Proactive measures stop a sewage problem in new Aurora neighborhood.
By Fernando Pages Ruiz
Imagine having to build a structure 40 feet tall by starting construction somewhere in the middle, moving to the top, going back to the foundation and then filling the parts in between. It doesn’t make much sense. Yet this was the challenge facing Mike Menard, plant manager for Firebaugh Precast in Dacono, Colo.
Developers of the Highpointe neighborhood in Aurora, Colo. – a burgeoning city of nearly 300,000 situated just six miles southeast of Denver – were moving quickly with plans for build-out. With a modest number of residents living there and a nearby school holding classes already, Aurora Water needed to act quickly to provide sanitary water service to the master-planned community.
Located along an 18-mile stretch of E-470 toll road, on two square miles straddling the boundaries of Denver and Aurora near Denver International Airport, the Highpointe development is a regional partnership between the two cities and is expected to contribute substantially to the creation of new jobs and tax revenues for both municipalities.
Consequently, Aurora’s mayor, Ed Tauer, and the Aurora City Council were motivated to act quickly to approve construction of the Highpointe Lift Station, a facility devised to move sewage from the Highpointe community into the city’s existing wastewater system. Aurora Water’s quick solution to providing Highpointe with wastewater service was to build a temporary, 40-foot-tall lift station underground. Although a temporary structure, the facility is devised to remain in place as a backup system once a new pump station comes on line in about two years. But for now, the immediate need for service required that work on the temporary structure proceed as quickly as possible, making precast concrete the construction material of choice.
Putting together the puzzle
Most construction projects can start only after engineers have completed their designs and the owner – in this case, the municipality – has approved all the drawings. Although drawing approvals are often phased, construction does not typically begin until contractors can start at the bottom and build in vertical, sequential order. Having a few odd parts of the design does not warrant an order to proceed with work – that is, unless the construction can be done off site in a factory setting with tight tolerances and modular components.
“The base of the lift station was the tricky part,” says Dean Bedford of Black & Veatch, the engineering, consulting and construction company that designed the lift station for Aurora Water. “Because this lift station will eventually tie into a new pump station and become only a backup system, we had to design the station to easily convert from a wet well into an oversized manhole.” In other words, after the pump station comes on line, the city does not want to remodel the lift station and reroute all the plumbing. To provide value-added cost savings, Aurora Water didn’t want the expense of extensive retrofitting of the lift station so sewage could be later routed to the pump station. No one had ever done anything quite like this before.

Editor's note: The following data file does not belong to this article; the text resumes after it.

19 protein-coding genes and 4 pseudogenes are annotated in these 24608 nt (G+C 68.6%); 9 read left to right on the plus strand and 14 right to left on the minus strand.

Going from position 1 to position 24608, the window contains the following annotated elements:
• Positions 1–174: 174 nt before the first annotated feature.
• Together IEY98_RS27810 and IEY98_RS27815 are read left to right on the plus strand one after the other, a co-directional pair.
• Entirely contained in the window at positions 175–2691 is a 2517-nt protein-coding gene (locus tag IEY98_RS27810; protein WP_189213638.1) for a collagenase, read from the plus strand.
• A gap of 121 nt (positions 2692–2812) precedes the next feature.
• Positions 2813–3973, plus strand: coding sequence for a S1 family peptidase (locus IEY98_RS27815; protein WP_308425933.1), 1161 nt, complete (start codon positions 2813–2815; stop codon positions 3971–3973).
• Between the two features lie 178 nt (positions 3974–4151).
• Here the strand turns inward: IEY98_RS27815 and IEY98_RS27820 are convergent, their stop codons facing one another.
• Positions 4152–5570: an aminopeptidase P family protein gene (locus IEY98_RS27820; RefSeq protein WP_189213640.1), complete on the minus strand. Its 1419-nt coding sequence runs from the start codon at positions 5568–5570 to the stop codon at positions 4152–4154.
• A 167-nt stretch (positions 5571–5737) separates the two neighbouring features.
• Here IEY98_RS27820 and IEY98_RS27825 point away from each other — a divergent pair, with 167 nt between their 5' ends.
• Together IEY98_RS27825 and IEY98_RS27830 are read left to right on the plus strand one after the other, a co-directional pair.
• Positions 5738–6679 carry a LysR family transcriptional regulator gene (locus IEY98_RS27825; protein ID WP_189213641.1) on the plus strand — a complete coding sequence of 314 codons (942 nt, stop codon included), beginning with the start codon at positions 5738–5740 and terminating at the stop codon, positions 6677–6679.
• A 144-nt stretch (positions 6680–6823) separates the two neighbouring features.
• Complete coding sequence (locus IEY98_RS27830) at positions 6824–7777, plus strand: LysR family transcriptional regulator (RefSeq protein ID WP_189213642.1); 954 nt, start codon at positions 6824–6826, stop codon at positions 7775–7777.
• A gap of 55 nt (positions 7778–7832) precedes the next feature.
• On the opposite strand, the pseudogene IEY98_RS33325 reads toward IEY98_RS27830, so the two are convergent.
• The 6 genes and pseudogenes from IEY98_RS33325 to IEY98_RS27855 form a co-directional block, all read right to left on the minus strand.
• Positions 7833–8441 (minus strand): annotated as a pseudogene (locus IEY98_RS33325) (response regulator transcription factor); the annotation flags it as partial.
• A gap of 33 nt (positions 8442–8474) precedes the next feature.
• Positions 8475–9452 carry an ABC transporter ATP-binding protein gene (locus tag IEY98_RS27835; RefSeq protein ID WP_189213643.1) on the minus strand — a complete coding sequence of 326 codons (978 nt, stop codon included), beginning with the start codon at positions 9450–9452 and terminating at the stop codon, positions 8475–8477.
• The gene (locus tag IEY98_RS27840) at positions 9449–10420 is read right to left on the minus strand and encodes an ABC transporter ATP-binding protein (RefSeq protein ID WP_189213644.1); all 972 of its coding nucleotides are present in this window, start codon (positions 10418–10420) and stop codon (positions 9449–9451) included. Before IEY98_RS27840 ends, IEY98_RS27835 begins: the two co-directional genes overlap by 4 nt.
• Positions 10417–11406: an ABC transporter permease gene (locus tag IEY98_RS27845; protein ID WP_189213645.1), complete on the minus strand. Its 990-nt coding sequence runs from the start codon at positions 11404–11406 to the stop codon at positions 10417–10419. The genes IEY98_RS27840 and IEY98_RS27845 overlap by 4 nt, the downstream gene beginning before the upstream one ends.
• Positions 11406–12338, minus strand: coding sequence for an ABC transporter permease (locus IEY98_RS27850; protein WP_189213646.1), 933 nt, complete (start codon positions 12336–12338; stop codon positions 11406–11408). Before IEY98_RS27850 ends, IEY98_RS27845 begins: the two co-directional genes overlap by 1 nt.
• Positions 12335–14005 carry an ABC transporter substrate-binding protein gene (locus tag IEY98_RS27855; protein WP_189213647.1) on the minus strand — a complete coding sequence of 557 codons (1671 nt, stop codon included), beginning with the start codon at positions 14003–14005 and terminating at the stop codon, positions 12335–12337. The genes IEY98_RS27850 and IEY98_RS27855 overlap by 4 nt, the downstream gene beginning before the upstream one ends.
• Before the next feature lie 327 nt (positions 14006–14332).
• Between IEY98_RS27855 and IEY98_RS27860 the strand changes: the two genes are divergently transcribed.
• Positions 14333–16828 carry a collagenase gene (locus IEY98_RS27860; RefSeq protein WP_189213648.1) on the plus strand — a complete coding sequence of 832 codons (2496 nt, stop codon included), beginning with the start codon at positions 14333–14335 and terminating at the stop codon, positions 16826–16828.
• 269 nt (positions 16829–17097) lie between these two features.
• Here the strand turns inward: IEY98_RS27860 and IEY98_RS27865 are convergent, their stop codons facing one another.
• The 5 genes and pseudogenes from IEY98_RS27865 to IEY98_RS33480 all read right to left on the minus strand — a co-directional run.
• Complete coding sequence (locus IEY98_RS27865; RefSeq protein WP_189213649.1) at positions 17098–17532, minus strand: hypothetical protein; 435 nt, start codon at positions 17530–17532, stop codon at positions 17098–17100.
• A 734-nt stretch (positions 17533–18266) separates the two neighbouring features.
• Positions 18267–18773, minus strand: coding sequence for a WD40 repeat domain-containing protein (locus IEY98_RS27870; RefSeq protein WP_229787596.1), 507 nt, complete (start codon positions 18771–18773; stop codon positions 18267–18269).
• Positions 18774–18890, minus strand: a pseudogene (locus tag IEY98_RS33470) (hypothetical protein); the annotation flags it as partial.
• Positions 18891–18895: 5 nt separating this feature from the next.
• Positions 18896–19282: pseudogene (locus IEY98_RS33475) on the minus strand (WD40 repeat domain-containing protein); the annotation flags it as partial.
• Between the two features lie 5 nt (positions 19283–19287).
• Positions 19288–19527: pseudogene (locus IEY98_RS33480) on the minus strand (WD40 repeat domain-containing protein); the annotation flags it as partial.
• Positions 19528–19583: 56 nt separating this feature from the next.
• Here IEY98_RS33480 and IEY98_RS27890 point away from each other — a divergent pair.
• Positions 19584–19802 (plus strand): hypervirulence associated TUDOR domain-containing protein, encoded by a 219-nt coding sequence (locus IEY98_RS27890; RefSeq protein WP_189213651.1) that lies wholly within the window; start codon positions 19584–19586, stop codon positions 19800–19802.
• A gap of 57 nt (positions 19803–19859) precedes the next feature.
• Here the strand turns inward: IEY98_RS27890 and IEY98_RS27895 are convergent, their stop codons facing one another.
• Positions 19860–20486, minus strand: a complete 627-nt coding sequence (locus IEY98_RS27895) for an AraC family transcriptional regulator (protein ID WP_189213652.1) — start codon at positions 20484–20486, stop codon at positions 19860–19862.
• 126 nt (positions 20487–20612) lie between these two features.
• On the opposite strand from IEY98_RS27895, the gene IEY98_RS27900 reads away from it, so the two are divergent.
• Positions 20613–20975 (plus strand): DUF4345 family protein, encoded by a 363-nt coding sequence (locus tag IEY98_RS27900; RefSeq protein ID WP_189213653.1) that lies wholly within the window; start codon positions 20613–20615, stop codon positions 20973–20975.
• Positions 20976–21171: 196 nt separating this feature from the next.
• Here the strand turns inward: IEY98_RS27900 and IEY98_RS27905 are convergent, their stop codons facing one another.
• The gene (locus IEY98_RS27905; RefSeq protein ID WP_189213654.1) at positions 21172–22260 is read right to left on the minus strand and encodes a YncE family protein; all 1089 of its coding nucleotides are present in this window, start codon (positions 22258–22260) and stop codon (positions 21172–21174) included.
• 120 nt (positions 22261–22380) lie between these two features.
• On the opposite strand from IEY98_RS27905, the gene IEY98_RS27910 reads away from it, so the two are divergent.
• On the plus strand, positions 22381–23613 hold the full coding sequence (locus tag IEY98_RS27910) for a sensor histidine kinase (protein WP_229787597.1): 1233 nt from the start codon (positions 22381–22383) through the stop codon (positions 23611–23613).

But as the engineers and contractors refined designs for the critical bottom sections, Firebaugh Precast was busy building the rest of the modules as shop drawings were approved. The modules consisted of 10-by-14-foot box culverts 56 inches tall. Like masonry blocks, these were stacked one atop the other. Unlike ordinary blocks, however, they had to fit together with watertight keyway joints and precisely located perforations for pipes, valve boxes and even a railway system for three submersible sewage pumps.
“The production schedule was a real challenge,” says Mike Menard. The submittal process was slow and arduous, but when the final approvals came, “the contractor wanted the product shipped the next day.” Firebaugh was able to accommodate this seemingly unreasonable demand because, by the time the final approvals did arrive, it had only one module left to build. The first trucks left the plant within three hours of the contractor’s order.
On site, the parts fit together perfectly, according to Matt Durbin, project manager for RN Civil Construction, the Centennial, Colo., wastewater contractor building the Highpointe Lift Station. “It all fit together really well – perfectly level – and I was surprised at how tight everything measured out,” said Durbin. The seasoned construction manager first doubted using precast concrete components. “We usually build with cast-in-place concrete. We know where penetrations are going to be, we can check them before pouring and we know everything will come out right,” Durbin said. Building with precast modules, Durbin had to trust a third party to follow the blueprints as accurately as he would have. But precast manufacturers are used to exacting standards, and in the end, Durbin added, “it worked out pretty good. Precast construction proceeds way faster and with about 20 percent labor savings than cast-in-place.” Precast concrete components shaved a month off the schedule, because RN Civil Construction could stack and backfill almost simultaneously without labor-intensive forms to build, without waiting for concrete to cure, and without stripping forms before loaders could move in with gravel and dirt. The quality of the finish and fit exceeded Durbin’s highest expectations.